Patrick Beverley celebrates after making a three-pointer. (Kelvin Kuo/AP Photo)

The Houston Rockets spent the majority of the fourth quarter Wednesday night in Los Angeles bricking three-pointers, 13 in total.

Coach Mike D’Antoni’s club ultimately missed its final 15 attempts from beyond the arc, yet still finished with 20 made three-pointers for the game in a comfortable 122-103 road victory. The all-time single-game record for made three-pointers is 24; a record that Houston co-owns after the Rockets peppered the hapless New Orleans Pelicans in mid-December.

A sizable majority of Houston’s games have seen a deluge of shots from distances often exceeding 23 feet. The Rockets have hoisted 2,514 three-point attempts, nearly 500 more than any other team in the league and the fourth most in NBA history. At this rate, they will post 3,324 for the season, easily an NBA record.

 


Rewind a decade: The Golden State Warriors led the league by attempting 1,966 three-pointers during 82 games.

Think the league has changed?

Houston made 912 three-pointers thus far, the third most of any team in league history, with 20 regular season games remaining. More than 45 percent of the team’s field goal attempts and 38 percent of the team’s points come from three-point territory. The Rockets are the league’s equivalent to a fireworks display.

 


As Ryan Anderson, who is responsible for 168 threes, told ESPN’s Calvin Watkins, “You don’t realize how many three-pointers we’re taking because it’s so natural for the way we play.”

General Manager Daryl Morey’s petri dish of a roster isn’t sacrificing efficiency, either: despite taking nearly seven more three-pointers than any other team in the league, Houston is tied for 13th in percentage (36.3). Those shots translate into an onslaught of points. The Rockets eclipsed the 100-point mark for the 48th straight game on Wednesday, a franchise record.

“It just seems like the more we (take), the better we play,” D’Antoni said this week.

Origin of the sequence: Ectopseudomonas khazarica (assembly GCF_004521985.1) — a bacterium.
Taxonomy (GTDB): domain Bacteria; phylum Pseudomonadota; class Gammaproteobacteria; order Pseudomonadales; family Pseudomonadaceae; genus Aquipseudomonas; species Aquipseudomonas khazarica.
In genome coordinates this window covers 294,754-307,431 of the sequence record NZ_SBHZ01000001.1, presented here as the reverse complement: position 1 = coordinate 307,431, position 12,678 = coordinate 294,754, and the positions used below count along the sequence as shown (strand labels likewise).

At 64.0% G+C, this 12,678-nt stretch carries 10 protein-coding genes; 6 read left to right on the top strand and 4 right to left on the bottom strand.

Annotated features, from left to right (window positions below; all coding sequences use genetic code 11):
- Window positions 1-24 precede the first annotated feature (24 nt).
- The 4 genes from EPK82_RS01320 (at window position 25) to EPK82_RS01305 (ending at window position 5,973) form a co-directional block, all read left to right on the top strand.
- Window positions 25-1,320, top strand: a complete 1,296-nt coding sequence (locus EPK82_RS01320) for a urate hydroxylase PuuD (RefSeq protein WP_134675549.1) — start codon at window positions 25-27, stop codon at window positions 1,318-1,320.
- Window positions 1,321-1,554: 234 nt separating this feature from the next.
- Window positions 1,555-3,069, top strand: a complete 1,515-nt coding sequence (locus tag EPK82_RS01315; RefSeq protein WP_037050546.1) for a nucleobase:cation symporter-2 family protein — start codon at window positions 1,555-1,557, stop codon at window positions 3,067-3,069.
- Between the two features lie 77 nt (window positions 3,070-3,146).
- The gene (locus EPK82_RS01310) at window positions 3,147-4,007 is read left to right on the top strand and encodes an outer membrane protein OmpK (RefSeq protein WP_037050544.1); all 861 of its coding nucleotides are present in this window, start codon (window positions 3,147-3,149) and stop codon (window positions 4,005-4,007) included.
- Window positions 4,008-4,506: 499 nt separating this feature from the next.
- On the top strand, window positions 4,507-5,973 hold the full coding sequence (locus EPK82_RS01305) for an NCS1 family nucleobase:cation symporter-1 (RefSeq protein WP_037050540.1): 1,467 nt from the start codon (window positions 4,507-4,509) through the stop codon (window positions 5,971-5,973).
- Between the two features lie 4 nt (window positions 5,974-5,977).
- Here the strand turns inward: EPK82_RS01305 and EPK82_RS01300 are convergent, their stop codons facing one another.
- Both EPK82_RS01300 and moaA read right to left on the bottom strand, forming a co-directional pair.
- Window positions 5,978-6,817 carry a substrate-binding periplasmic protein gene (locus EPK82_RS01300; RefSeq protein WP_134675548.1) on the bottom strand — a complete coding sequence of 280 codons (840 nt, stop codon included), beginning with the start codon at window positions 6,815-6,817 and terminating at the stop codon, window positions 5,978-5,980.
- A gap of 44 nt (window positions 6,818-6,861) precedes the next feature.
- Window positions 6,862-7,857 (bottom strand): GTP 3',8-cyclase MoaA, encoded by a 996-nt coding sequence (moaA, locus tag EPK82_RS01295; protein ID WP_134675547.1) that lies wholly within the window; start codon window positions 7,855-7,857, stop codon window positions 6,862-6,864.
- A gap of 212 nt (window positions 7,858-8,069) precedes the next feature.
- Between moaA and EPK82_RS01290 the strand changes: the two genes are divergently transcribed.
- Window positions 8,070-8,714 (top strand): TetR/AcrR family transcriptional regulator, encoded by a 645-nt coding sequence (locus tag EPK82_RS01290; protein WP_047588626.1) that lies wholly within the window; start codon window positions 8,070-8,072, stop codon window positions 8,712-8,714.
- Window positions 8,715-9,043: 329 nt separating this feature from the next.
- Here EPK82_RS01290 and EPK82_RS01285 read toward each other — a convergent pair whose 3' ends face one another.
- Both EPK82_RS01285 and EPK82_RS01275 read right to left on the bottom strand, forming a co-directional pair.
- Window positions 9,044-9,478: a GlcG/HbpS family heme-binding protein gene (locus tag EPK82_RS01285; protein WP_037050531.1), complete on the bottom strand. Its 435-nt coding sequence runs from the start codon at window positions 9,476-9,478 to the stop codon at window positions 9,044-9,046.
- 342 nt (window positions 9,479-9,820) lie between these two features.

Speaking of points, it’s no surprise that Golden State houses the league’s top offense, scoring 113.5 points per 100 possessions. But Houston, pouring in 112, is within range of that figure. Both rank in the top three in the Western Conference standings and there’s a reasonable-enough chance the two could meet in the postseason.

If so, Houston may have the formula to pull off an upset.

Two years ago, the Memphis Grizzlies went up 2-1 in the Western Conference semifinals against Golden State by reducing the pace to a crawl, grinding out points in the half court. Eventually, however, the Warriors blew the doors off Dave Joerger’s group to advance, hitting nearly three times as many three-pointers as the Grizzlies.

Last season, Oklahoma City’s lengthy, rebound-centric roster took the Warriors to the brink. Steve Kerr’s group ultimately advanced. In that series, however, Golden State drilled nearly twice as many three-pointers as the Thunder, and in Game 6, Klay Thompson famously showered Chesapeake Energy Arena with an NBA-record 11 made three-pointers to keep the series alive.

Proficient three-point shooting widens the margin for error. The Rockets are 1-1 against Golden State this season, scoring 103 points per 100 possessions and assisting on more than 57 percent of team baskets. Those numbers are without the services of sixth man of the year candidate Lou Williams, who was added near the trade deadline. While Golden State has had little difficulty piling up points against Houston (126 per contest), the Warriors have yet to solve the Rockets’ highflying offense, allowing 120 points per game. No team that has played Golden State more than once is averaging more.

Golden State is among the league’s best at three-point shooting, ranking third in percentage (38.2), fourth in made three-pointers (12) and fifth in attempts (31.4). However, there’s been a noticeable drop-off this season. Stephen Curry is shooting a career-worst 40 percent and Thompson’s 40.7 percent is the second worst of his career. Kerr’s group has failed to reach double digits in made three-pointers 17 times this season, or in 27.9 percent of the team’s games. Last season that happened 14 times, or in 17.1 percent of the team’s games. It certainly appears to have an effect on winning; Golden State is 8-9 when it happens this season — and Golden State lost nine total regular season games a season ago.

Three-point marksmanship is critical for Houston, clearly. The Rockets are 28-4 this season when they hit at least 15 three-pointers, and 15-15 when they don’t. It’s worth noting that Houston has hit at least 20 three-pointers in three of the team’s four games since trading for Williams.

It’s unknown how this would play out over a seven-game series. But Golden State has grown accustomed to out-sniping its opponent from three-point territory since Kerr entered the fold; in fact, the team has made more three-pointers than its opponent in every playoff series except Portland last season. If nothing else, the Rockets can at least recognize they have the firepower to hang with the juggernaut Warriors — no small feat. For entertainment value, one can only hope that the two meet up in the postseason.